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‘Don’t sugarcoat it’: How to talk to your kids honestly about racism
spotlight AP

‘Don’t sugarcoat it’: How to talk to your kids honestly about racism

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If your children are old enough to play with stuffed animals, they are ready to begin learning about racial diversity, experts say.

By 3 months of age, children are paying more attention to faces that match the race of their caregivers.

By 2 years old, they see people’s behaviors through the filter of race.

And around 5, they begin “internalizing society’s racial attitudes and organizing people by what they believe are dominant races or superior races,” Dr. Golnar Alamdari, Ph.D., a neuropsychology fellow at Nicklaus Children’s Hospital who specializes in multicultural awareness.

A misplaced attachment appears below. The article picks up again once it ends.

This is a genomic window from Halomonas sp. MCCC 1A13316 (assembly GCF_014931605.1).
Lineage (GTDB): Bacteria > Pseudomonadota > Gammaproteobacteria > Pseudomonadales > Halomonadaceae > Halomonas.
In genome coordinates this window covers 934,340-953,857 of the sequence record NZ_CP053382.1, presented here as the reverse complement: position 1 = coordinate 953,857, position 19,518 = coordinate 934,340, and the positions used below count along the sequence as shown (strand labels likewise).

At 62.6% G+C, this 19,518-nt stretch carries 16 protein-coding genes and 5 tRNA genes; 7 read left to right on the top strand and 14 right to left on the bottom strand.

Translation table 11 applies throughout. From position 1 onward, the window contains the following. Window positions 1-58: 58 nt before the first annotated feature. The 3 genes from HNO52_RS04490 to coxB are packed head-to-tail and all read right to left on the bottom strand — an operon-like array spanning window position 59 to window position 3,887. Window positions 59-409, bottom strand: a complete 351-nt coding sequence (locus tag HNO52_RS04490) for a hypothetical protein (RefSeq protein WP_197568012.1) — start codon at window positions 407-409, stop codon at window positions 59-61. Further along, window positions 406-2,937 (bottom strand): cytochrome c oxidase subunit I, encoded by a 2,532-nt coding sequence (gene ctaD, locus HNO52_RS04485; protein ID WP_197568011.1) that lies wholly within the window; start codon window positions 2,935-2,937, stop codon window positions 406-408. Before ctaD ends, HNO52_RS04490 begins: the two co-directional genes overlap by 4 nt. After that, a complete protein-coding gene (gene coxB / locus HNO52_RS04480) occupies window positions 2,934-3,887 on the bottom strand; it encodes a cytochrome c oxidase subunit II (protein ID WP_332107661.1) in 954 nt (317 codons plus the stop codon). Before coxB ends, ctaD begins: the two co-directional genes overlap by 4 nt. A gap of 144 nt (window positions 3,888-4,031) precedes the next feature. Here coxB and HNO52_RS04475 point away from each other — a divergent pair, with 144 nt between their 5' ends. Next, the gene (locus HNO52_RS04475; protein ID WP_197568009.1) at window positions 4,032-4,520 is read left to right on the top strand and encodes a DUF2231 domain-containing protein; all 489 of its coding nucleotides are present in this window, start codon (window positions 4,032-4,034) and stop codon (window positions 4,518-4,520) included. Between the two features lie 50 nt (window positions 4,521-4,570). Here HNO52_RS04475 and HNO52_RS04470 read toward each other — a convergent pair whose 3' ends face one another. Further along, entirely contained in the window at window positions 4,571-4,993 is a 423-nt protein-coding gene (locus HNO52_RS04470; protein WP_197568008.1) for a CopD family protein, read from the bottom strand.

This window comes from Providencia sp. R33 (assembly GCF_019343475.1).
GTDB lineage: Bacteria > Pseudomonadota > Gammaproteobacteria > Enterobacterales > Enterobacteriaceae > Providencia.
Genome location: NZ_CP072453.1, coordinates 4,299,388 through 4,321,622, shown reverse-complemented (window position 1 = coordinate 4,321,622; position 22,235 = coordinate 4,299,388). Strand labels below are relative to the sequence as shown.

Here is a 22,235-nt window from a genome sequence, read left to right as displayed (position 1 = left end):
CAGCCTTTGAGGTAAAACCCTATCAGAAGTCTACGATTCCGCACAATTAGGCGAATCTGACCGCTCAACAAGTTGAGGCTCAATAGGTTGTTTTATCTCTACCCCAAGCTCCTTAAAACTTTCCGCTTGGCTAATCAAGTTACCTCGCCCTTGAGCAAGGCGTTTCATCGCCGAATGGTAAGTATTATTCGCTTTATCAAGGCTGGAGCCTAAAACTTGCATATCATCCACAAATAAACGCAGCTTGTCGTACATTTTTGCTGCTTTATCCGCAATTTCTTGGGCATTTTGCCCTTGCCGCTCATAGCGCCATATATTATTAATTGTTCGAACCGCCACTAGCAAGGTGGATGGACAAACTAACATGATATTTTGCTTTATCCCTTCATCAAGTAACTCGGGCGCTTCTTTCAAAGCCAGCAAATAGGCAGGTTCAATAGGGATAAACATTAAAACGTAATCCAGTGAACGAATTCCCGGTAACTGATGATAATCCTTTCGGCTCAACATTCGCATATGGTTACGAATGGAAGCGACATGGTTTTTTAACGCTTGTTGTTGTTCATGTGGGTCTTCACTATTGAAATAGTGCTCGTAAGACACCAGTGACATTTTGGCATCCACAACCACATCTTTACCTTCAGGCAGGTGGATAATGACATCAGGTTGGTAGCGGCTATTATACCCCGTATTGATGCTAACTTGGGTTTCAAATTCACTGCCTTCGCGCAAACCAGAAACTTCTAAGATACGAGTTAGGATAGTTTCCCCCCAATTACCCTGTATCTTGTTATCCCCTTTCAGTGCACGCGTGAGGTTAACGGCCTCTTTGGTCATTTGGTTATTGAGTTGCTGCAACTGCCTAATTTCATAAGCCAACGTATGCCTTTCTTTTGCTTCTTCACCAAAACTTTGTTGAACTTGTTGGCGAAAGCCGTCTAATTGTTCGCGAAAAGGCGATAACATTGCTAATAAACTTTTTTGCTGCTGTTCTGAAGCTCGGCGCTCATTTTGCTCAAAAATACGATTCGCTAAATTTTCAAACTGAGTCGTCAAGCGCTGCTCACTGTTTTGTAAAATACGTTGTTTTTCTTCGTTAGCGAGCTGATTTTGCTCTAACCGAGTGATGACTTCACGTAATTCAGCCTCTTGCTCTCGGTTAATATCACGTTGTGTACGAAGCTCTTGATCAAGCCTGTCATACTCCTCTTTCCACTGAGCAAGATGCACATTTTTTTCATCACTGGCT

That’s why Alamdari, 29, said parents should begin dismantling those stereotypes early on by talking openly about race with their children.

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